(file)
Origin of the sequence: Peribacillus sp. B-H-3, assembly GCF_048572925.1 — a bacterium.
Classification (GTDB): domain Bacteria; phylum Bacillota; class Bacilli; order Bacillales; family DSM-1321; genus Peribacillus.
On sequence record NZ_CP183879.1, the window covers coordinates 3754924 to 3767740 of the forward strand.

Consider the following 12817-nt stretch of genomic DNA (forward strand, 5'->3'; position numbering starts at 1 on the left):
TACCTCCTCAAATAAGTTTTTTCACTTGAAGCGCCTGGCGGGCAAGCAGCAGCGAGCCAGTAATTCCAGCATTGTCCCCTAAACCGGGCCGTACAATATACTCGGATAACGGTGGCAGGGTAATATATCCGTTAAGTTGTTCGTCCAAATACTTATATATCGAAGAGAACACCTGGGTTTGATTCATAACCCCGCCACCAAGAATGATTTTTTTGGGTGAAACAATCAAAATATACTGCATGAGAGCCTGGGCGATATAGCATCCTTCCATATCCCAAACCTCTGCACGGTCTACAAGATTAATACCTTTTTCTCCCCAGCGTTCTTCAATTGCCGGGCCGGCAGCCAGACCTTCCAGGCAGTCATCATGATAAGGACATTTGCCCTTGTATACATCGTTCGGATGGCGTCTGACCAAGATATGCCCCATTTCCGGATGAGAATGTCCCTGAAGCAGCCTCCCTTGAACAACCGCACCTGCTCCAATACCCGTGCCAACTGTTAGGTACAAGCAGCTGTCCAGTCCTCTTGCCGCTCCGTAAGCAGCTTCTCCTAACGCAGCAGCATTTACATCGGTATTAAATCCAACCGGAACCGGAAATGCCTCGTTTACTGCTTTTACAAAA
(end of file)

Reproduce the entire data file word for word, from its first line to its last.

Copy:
Origin of the sequence: Peribacillus sp. B-H-3, assembly GCF_048572925.1 — a bacterium.
Classification (GTDB): domain Bacteria; phylum Bacillota; class Bacilli; order Bacillales; family DSM-1321; genus Peribacillus.
On sequence record NZ_CP183879.1, the window covers coordinates 3754924 to 3767740 of the forward strand.

Consider the following 12817-nt stretch of genomic DNA (forward strand, 5'->3'; position numbering starts at 1 on the left):
TACCTCCTCAAATAAGTTTTTTCACTTGAAGCGCCTGGCGGGCAAGCAGCAGCGAGCCAGTAATTCCAGCATTGTCCCCTAAACCGGGCCGTACAATATACTCGGATAACGGTGGCAGGGTAATATATCCGTTAAGTTGTTCGTCCAAATACTTATATATCGAAGAGAACACCTGGGTTTGATTCATAACCCCGCCACCAAGAATGATTTTTTTGGGTGAAACAATCAAAATATACTGCATGAGAGCCTGGGCGATATAGCATCCTTCCATATCCCAAACCTCTGCACGGTCTACAAGATTAATACCTTTTTCTCCCCAGCGTTCTTCAATTGCCGGGCCGGCAGCCAGACCTTCCAGGCAGTCATCATGATAAGGACATTTGCCCTTGTATACATCGTTCGGATGGCGTCTGACCAAGATATGCCCCATTTCCGGATGAGAATGTCCCTGAAGCAGCCTCCCTTGAACAACCGCACCTGCTCCAATACCCGTGCCAACTGTTAGGTACAAGCAGCTGTCCAGTCCTCTTGCCGCTCCGTAAGCAGCTTCTCCTAACGCAGCAGCATTTACATCGGTATTAAATCCAACCGGAACCGGAAATGCCTCGTTTACTGCTTTTACAAAA